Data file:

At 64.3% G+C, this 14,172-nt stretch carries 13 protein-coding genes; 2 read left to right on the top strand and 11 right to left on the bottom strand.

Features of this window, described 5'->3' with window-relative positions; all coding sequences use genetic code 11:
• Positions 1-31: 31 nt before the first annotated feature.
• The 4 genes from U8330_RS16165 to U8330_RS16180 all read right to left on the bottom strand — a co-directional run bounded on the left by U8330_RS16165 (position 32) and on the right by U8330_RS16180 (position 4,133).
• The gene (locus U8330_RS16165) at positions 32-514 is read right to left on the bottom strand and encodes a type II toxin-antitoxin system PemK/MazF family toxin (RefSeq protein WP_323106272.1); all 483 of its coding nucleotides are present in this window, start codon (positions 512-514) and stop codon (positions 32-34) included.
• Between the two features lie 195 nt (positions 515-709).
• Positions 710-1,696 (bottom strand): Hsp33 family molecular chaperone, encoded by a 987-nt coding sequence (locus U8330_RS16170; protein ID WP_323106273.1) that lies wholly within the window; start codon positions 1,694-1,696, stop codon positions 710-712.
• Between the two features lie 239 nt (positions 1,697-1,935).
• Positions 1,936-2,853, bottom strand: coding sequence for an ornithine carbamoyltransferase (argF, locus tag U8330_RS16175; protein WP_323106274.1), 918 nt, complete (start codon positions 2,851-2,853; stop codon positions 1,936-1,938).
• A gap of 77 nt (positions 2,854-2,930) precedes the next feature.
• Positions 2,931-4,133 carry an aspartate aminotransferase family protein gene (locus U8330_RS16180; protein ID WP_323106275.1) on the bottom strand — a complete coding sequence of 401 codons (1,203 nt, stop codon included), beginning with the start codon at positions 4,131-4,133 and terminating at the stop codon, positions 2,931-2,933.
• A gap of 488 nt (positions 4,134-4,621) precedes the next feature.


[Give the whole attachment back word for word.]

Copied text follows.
At 64.3% G+C, this 14,172-nt stretch carries 13 protein-coding genes; 2 read left to right on the top strand and 11 right to left on the bottom strand.

Features of this window, described 5'->3' with window-relative positions; all coding sequences use genetic code 11:
• Positions 1-31: 31 nt before the first annotated feature.
• The 4 genes from U8330_RS16165 to U8330_RS16180 all read right to left on the bottom strand — a co-directional run bounded on the left by U8330_RS16165 (position 32) and on the right by U8330_RS16180 (position 4,133).
• The gene (locus U8330_RS16165) at positions 32-514 is read right to left on the bottom strand and encodes a type II toxin-antitoxin system PemK/MazF family toxin (RefSeq protein WP_323106272.1); all 483 of its coding nucleotides are present in this window, start codon (positions 512-514) and stop codon (positions 32-34) included.
• Between the two features lie 195 nt (positions 515-709).
• Positions 710-1,696 (bottom strand): Hsp33 family molecular chaperone, encoded by a 987-nt coding sequence (locus U8330_RS16170; protein ID WP_323106273.1) that lies wholly within the window; start codon positions 1,694-1,696, stop codon positions 710-712.
• Between the two features lie 239 nt (positions 1,697-1,935).
• Positions 1,936-2,853, bottom strand: coding sequence for an ornithine carbamoyltransferase (argF, locus tag U8330_RS16175; protein WP_323106274.1), 918 nt, complete (start codon positions 2,851-2,853; stop codon positions 1,936-1,938).
• A gap of 77 nt (positions 2,854-2,930) precedes the next feature.
• Positions 2,931-4,133 carry an aspartate aminotransferase family protein gene (locus U8330_RS16180; protein ID WP_323106275.1) on the bottom strand — a complete coding sequence of 401 codons (1,203 nt, stop codon included), beginning with the start codon at positions 4,131-4,133 and terminating at the stop codon, positions 2,931-2,933.
• A gap of 488 nt (positions 4,134-4,621) precedes the next feature.